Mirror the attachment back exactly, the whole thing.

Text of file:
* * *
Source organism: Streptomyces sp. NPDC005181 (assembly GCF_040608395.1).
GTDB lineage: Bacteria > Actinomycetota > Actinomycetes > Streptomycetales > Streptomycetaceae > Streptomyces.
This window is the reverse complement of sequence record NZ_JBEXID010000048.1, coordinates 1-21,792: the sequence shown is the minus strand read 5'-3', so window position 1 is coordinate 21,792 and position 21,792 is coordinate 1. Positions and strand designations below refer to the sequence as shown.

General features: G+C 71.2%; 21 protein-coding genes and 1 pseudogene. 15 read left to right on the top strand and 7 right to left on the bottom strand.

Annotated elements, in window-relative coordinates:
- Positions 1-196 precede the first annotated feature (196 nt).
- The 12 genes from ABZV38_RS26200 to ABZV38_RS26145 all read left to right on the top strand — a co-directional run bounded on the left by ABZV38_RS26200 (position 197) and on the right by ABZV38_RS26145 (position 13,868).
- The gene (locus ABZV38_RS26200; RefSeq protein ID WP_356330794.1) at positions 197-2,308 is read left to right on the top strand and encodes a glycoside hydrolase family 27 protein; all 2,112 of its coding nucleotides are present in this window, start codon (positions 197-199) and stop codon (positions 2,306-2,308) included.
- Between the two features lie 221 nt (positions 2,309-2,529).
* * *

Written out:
Source organism: Streptomyces sp. NPDC005181 (assembly GCF_040608395.1).
GTDB lineage: Bacteria > Actinomycetota > Actinomycetes > Streptomycetales > Streptomycetaceae > Streptomyces.
This window is the reverse complement of sequence record NZ_JBEXID010000048.1, coordinates 1-21,792: the sequence shown is the minus strand read 5'-3', so window position 1 is coordinate 21,792 and position 21,792 is coordinate 1. Positions and strand designations below refer to the sequence as shown.

General features: G+C 71.2%; 21 protein-coding genes and 1 pseudogene. 15 read left to right on the top strand and 7 right to left on the bottom strand.

Annotated elements, in window-relative coordinates:
- Positions 1-196 precede the first annotated feature (196 nt).
- The 12 genes from ABZV38_RS26200 to ABZV38_RS26145 all read left to right on the top strand — a co-directional run bounded on the left by ABZV38_RS26200 (position 197) and on the right by ABZV38_RS26145 (position 13,868).
- The gene (locus ABZV38_RS26200; RefSeq protein ID WP_356330794.1) at positions 197-2,308 is read left to right on the top strand and encodes a glycoside hydrolase family 27 protein; all 2,112 of its coding nucleotides are present in this window, start codon (positions 197-199) and stop codon (positions 2,306-2,308) included.
- Between the two features lie 221 nt (positions 2,309-2,529).